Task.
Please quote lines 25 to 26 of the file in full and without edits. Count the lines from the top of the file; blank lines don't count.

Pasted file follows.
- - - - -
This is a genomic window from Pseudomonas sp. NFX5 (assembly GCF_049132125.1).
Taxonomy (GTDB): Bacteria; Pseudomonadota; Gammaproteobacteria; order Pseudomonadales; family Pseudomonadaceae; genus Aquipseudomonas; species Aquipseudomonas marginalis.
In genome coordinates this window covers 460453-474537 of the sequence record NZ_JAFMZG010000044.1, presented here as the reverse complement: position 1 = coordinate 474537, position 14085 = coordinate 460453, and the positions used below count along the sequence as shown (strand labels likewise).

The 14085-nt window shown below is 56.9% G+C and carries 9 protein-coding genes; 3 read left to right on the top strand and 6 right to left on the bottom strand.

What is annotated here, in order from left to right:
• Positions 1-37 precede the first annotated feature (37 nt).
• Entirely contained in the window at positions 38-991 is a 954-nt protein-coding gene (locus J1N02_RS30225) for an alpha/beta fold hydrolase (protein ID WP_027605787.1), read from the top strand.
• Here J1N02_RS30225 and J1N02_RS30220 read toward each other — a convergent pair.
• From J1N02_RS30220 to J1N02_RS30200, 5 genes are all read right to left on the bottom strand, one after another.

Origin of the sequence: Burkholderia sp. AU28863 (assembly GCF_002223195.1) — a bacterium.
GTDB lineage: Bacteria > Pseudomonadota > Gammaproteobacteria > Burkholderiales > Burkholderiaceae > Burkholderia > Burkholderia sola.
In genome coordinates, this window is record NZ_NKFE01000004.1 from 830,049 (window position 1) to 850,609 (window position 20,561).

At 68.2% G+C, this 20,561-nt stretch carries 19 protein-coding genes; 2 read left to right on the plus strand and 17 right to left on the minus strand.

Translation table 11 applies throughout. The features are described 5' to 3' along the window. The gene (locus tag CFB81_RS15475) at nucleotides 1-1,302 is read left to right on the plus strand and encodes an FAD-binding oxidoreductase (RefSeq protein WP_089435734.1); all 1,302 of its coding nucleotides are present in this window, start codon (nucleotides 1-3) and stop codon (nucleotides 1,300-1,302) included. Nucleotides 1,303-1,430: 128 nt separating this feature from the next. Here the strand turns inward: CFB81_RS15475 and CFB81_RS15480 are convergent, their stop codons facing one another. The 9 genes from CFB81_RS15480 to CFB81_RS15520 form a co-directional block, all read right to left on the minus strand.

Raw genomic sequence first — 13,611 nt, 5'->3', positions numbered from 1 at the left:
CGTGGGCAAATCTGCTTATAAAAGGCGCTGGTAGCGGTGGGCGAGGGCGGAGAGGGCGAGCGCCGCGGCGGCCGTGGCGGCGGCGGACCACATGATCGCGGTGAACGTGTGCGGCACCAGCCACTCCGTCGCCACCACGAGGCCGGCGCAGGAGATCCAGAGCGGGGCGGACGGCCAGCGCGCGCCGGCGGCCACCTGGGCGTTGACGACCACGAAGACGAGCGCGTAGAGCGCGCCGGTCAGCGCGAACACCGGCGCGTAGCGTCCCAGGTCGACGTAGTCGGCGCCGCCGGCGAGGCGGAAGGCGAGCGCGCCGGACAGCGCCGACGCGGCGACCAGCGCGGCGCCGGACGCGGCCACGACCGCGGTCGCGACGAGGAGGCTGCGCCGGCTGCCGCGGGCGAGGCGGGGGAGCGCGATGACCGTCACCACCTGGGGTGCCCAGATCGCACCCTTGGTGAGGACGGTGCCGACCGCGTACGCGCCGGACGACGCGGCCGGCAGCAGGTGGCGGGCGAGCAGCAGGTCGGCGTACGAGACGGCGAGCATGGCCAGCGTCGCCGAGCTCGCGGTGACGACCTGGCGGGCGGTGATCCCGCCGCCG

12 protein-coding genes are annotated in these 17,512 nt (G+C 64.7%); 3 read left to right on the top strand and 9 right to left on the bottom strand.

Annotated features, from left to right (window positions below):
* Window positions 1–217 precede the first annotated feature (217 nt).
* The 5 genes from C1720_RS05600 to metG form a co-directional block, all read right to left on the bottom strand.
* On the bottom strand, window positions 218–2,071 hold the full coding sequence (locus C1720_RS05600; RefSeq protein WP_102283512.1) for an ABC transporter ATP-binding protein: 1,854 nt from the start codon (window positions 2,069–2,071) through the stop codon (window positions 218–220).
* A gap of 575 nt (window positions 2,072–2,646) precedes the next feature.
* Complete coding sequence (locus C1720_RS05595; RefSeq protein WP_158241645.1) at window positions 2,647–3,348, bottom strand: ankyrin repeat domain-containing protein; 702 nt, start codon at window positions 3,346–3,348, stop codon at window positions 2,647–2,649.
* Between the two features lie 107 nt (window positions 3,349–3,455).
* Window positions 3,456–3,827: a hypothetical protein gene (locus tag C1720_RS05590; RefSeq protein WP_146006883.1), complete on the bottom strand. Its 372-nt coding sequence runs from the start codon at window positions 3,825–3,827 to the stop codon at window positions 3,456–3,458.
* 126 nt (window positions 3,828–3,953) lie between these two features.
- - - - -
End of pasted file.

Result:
* Window positions 3,456–3,827: a hypothetical protein gene (locus tag C1720_RS05590; RefSeq protein WP_146006883.1), complete on the bottom strand. Its 372-nt coding sequence runs from the start codon at window positions 3,825–3,827 to the stop codon at window positions 3,456–3,458.
* 126 nt (window positions 3,828–3,953) lie between these two features.